Is the September Stock Market Correction Over?

… today which tells me, investors are nervous in spite of the slew of good news with the Nvidia (NVDA) merger, vaccine hopes, and a China rebound.
nasdaq price performance versus stock market indices september investing image

Although a 10-15% stock market correction is normal, the bigger question is whether the bounce we just saw from recent lows is a sell rather than buy opportunity?

Both the Nasdaq 100 and S&P 500 Indices are trading into resistance.

For the S&P 500, that number is 342. For the Nasdaq 100, we are looking at 282.

The Dow Jones Industrial Average has to hold 28,000.

Interestingly, volatility also closed green today which tells me, investors are nervous in spite of the slew of good news with the Nvidia (NVDA) merger, vaccine hopes, and a China rebound.

Furthermore, the Federal Reserve meeting minutes will be released Wednesday.

The expectations are for a dovish stance.

What interests me is what they say about their plan for getting inflation up, which has yet to be defined.

Is there a possibility of another severe market correction this year?

Without a stimulus plan from the government, although I believe it will happen in the final hours before the election, the stock market will get hurt.

Plus, the election and rising protests could hurt if the violence increases.

Moreover, a second wave of COVID is the most frightening possibility.

So, what should investors watch for now?

The outliers are still the best “tell.”

Junk Bonds (JNK etf) have to hold around 104.80. High grade corporate bonds (LQD etf) should hold 135.50.

Perhaps the most important outlier is what happens to the dollar. A move in DXY or the dollar continuous contract under 92.80 could spark more buying in the commodities, but also more fear about the recent rally in the Chinese Yuan.

Volatility is yet another key as the index held the 50-DMA and over 26.00 could be an early warning sign.

For now, I am still very bullish in gold, silver, and miners.

I am also watching, with no position, a bullish bias in uranium and natural gas.

If the market holds, I still like some of the small cap growth stocks.

For example, I am watching Fastly (FSLY) for a move back over 84.00.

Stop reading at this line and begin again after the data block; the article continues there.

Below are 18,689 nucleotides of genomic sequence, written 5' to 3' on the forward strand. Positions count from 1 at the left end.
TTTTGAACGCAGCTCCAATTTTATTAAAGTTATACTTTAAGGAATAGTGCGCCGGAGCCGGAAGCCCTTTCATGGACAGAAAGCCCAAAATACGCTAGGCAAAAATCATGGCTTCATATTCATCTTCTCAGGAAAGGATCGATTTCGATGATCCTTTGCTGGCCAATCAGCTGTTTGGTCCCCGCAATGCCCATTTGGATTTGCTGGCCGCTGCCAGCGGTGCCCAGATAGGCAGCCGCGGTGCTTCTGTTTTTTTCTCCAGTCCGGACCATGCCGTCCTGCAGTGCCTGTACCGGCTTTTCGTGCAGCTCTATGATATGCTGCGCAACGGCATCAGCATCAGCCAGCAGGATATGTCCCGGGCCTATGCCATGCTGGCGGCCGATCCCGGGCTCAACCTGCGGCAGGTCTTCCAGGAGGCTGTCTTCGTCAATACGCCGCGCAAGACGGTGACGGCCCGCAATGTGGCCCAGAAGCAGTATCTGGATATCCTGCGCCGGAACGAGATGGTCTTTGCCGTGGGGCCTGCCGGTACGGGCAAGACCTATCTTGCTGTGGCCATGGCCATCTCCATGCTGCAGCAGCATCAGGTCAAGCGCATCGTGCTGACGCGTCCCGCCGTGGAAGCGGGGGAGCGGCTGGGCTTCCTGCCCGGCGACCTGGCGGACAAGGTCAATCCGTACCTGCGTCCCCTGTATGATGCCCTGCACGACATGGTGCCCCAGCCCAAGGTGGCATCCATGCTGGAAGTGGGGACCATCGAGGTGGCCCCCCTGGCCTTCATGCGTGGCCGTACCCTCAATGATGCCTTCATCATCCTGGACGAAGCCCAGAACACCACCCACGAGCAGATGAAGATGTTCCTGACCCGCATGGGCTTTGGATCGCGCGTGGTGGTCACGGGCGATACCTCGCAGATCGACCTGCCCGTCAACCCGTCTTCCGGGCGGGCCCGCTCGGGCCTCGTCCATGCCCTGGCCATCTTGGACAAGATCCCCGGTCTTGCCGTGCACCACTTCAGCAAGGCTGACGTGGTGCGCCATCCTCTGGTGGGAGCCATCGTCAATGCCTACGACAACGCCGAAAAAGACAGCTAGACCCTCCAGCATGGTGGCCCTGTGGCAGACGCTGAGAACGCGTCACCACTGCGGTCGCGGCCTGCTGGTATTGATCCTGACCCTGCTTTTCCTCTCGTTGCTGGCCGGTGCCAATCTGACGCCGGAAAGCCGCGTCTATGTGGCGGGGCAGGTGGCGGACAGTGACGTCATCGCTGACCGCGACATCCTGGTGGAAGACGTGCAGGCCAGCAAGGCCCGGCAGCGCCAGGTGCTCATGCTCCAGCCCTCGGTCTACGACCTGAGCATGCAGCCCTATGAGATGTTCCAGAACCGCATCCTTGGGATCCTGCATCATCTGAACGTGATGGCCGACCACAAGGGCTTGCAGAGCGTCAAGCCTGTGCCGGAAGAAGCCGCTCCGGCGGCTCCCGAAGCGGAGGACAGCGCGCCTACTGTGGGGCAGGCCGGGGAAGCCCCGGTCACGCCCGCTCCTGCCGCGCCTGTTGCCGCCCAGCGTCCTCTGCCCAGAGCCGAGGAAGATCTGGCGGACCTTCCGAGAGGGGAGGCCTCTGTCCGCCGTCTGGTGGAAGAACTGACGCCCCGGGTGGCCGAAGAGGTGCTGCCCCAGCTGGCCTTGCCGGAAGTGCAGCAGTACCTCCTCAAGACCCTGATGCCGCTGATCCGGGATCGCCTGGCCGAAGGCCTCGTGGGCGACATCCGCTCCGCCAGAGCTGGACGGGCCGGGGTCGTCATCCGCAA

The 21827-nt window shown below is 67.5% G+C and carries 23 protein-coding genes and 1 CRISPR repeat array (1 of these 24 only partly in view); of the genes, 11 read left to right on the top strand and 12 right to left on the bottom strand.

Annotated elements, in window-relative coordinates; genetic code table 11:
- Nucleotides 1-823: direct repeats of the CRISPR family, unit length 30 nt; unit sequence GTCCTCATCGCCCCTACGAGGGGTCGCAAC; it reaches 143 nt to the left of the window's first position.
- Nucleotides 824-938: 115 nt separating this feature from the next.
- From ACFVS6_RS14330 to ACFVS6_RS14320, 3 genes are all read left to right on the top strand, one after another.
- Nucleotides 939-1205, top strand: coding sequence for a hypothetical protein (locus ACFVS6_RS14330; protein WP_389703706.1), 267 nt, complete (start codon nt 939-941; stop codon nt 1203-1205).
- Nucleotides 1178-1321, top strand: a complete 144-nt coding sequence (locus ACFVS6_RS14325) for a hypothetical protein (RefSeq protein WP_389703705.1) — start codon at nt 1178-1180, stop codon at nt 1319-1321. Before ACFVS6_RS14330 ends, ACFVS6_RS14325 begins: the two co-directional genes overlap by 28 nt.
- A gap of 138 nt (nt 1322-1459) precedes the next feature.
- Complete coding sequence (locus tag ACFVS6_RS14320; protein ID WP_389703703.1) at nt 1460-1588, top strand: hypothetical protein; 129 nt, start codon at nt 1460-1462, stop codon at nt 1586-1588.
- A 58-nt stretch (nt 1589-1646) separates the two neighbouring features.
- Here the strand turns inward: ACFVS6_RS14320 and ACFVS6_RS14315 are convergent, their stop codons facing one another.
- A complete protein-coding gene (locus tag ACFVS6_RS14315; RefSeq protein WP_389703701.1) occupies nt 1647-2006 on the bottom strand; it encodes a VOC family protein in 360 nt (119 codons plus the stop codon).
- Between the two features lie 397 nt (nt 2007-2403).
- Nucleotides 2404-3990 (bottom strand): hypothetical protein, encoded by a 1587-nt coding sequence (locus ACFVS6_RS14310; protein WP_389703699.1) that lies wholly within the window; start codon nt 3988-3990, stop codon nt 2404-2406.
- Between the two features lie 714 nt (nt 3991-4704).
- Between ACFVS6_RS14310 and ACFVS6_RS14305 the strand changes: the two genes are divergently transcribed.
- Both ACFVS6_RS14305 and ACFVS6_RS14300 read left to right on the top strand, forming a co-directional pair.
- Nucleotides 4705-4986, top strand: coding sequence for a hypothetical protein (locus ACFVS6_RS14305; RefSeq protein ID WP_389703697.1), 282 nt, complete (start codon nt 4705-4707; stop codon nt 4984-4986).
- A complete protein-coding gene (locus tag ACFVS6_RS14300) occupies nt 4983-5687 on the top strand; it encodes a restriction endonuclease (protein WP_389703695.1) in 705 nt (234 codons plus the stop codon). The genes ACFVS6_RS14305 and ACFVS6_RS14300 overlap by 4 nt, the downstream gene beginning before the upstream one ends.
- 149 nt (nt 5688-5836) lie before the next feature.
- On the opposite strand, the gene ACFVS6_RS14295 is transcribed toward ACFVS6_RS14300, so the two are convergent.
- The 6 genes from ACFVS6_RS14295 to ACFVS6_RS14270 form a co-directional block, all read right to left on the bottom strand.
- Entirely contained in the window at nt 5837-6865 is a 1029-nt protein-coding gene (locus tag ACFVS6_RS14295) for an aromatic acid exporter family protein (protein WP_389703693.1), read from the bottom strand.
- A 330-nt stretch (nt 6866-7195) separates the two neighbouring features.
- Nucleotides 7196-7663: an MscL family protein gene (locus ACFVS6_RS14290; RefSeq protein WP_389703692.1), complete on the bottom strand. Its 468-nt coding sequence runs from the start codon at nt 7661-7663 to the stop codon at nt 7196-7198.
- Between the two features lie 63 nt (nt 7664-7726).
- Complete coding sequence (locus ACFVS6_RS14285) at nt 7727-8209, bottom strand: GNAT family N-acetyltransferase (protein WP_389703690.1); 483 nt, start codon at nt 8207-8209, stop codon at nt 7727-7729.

Otherwise, please watch the indices carefully here and if they start to rollover, I would raise stops and take profits on the winners.

Trading Levels for Key Stock Market ETFs:

S&P 500 (SPY) 342 key resistance to clear 338 support then 333

Russell 2000 (IWM) 153 pivotal 150.75 key support

Dow (DIA) 280 pivotal 274 key

Nasdaq (QQQ) 282 resistance 275 support 272 must hold

KRE (Regional Banks) Could not confirm a recuperation phase so back to bearish

SMH (Semiconductors) 171.50 support 175 resistance

IYT (Transportation) Strong relative to the other sectors. Must hold 200

IBB (Biotechnology) Sitting right on the 50-DMA at 135.90

XRT (Retail) 49.00 the 50-DMA

Volatility Index (VXX) Eyes here tomorrow especially if VIX clears 26.00

Junk Bonds (JNK) 104.80 support

LQD (iShs iBoxx High yield Bonds) 135.50 support

Check out this video I did with The Dollar Diva (Debbie) from September 14:

Twitter: @marketminute

The author may have a position in the mentioned securities at the time of publication. Any opinions expressed herein are solely those of the author, and do not in any way represent the views or opinions of any other person or entity.

SGX, In Collaboration With HSBC And Temasek, Completes Pilot Digital Bond For Olam International

… Olam International; This marks the first step towards wider use of smart contracts and distributed ledger technology (DLT) for the Asian bond market.
  • SGX’s digital asset issuance, depository and servicing platform was used to launch and settle in parallel, the first digital bond issuance for Olam International
  • This marks the first step towards wider use of smart contracts and distributed ledger technology (DLT) for the Asian bond market

Singapore Exchange (SGX), working together with HSBC Singapore and Temasek, has completed its first digital bond issuance on SGX’s digital asset issuance, depository and servicing platform, successfully replicating a S$400 million 5.5-year public bond issue and a follow-on S$100 million tap of the same issue by Olam International.

An Asia first for a syndicated public corporate bond, this digital bond marks another milestone in SGX’s use of digital asset technology, by streamlining processes for issuers, underwriters, investors and ecosystem participants across primary issuance and asset servicing.

SGX utilised DAML, the smart contract language created by Digital Asset, to model the bond and its distributed workflows for issuance and asset servicing over the bond’s lifecycle. SGX’s solution uses smart contracts to capture the rights and obligations of parties involved in issuance and asset servicing, such as arrangers, depository agents, legal counsel and custodians.